Five storylines to monitor as Notre Dame football opens fall camp

South Bend Tribune
SOUTH BEND — As Notre Dame football opens fall training camp on Wednesday, Marcus Freeman and his coaching staff will be in a full sprint to Week 0 and the Aug. 26 season opener in Dublin, Ireland against Navy.
Last seen zero-blitzing former Irish quarterback Drew Pyne (now at Arizona State) into a fetal position over the course of a hairy second half in Baltimore, the Midshipmen are a tough draw regardless of where they fall on the schedule.
Scheming up proper protection for Wake Forest graduate transfer Sam Hartman — a certified blitz punisher —will be one of the prime emphases over the next month, but that’s hardly the only important storyline boiling to the surface in the heat wave ahead.
Here are five storylines to WATCH:
'Changing of the room' at wideout for Notre Dame
Notre Dame wide receivers coach Chansi Stuckey, having bolstered the position room with four impact signees in the last recruiting cycle, is eager to see the fruits of his and their labor.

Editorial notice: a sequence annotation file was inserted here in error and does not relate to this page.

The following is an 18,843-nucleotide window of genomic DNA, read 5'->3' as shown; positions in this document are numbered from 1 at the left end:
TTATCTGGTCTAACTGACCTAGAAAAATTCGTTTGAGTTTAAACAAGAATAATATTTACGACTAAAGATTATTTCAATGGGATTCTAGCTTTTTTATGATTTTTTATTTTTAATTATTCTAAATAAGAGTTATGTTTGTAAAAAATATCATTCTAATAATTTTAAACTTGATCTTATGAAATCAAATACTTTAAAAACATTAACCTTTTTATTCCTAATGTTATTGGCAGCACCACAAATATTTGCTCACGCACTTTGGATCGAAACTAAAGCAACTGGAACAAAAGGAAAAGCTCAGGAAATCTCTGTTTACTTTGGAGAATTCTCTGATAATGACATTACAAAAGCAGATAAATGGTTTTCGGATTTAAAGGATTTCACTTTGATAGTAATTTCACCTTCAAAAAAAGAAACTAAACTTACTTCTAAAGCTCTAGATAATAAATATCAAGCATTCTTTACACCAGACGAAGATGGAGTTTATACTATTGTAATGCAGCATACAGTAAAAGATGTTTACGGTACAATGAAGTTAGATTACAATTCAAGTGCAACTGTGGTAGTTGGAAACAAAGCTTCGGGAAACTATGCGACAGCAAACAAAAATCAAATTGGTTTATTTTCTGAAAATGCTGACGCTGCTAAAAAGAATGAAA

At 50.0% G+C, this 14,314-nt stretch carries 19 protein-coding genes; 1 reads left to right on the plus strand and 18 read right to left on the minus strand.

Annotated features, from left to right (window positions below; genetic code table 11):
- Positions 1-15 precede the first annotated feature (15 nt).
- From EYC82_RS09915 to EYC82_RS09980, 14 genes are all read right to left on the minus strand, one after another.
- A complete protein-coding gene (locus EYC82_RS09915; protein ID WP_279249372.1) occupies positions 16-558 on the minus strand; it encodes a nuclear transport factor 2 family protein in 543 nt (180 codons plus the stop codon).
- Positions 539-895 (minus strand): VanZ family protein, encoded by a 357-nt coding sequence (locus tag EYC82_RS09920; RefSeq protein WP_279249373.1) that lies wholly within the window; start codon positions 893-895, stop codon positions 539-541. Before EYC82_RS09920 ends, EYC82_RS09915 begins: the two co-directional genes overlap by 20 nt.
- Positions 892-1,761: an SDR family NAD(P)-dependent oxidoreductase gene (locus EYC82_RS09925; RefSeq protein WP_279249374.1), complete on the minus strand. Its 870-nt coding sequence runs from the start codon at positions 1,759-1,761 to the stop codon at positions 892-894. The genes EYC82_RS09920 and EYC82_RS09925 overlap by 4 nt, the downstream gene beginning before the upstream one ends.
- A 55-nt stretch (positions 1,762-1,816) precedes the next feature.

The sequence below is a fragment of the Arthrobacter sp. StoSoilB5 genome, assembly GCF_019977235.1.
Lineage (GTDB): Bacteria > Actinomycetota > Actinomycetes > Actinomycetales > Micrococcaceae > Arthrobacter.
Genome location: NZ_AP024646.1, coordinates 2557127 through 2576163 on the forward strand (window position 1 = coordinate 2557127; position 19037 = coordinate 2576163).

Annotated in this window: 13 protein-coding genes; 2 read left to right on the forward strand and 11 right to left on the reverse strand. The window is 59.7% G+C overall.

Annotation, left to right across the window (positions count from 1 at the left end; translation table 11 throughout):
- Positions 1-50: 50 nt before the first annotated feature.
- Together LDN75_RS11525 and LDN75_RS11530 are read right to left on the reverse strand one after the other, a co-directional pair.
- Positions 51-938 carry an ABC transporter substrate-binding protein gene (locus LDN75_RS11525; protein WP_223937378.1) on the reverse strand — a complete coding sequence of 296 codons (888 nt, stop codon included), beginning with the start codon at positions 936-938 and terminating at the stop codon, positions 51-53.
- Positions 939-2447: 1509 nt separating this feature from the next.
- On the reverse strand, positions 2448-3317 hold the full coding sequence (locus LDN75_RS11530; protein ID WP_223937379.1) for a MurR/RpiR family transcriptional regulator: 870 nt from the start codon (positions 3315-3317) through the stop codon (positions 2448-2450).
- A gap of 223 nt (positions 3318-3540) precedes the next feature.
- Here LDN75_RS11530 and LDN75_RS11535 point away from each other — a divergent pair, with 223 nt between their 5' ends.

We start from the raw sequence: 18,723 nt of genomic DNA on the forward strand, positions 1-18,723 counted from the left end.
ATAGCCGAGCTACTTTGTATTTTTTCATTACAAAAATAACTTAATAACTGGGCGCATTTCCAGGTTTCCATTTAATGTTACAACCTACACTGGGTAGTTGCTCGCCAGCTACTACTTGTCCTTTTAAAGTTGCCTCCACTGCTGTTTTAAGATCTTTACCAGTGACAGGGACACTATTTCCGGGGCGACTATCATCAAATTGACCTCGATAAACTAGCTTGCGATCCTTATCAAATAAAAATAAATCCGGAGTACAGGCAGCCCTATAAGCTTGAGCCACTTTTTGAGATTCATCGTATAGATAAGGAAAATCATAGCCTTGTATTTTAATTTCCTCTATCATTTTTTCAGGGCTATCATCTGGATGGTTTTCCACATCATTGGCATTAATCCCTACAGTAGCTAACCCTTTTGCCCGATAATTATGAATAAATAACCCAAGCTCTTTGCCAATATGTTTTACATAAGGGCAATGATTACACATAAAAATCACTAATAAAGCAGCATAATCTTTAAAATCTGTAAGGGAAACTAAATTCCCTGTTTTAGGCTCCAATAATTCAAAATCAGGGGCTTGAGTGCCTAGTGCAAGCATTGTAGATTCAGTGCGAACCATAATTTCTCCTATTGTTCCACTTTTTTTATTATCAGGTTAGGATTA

“The biggest narrative and issue will be just the changing of the room,” Stuckey told “Last year we were really hamstrung a lot in what we could do and what we could accomplish.”
Redshirt sophomore Jayden Thomas (25 receptions) and converted running back Chris Tyree (24 grabs) are the only returning players among the six to reach double figures in catches last season for Notre Dame, regardless of position.
With Hartman at the controls for new offensive coordinator Gerad Parker, there should be far more footballs flying through the air.
“This year, just from top to bottom, I just hope that people will see and the results will show just how different we are as a unit,” Stuckey said, “in how we move, how we operate, how aggressive we are, how we attack and just the overall character of the entire room from top to bottom.
“I’m super, super excited to see how this all meshes together.”
Is it Tobias (Merriweather) Time?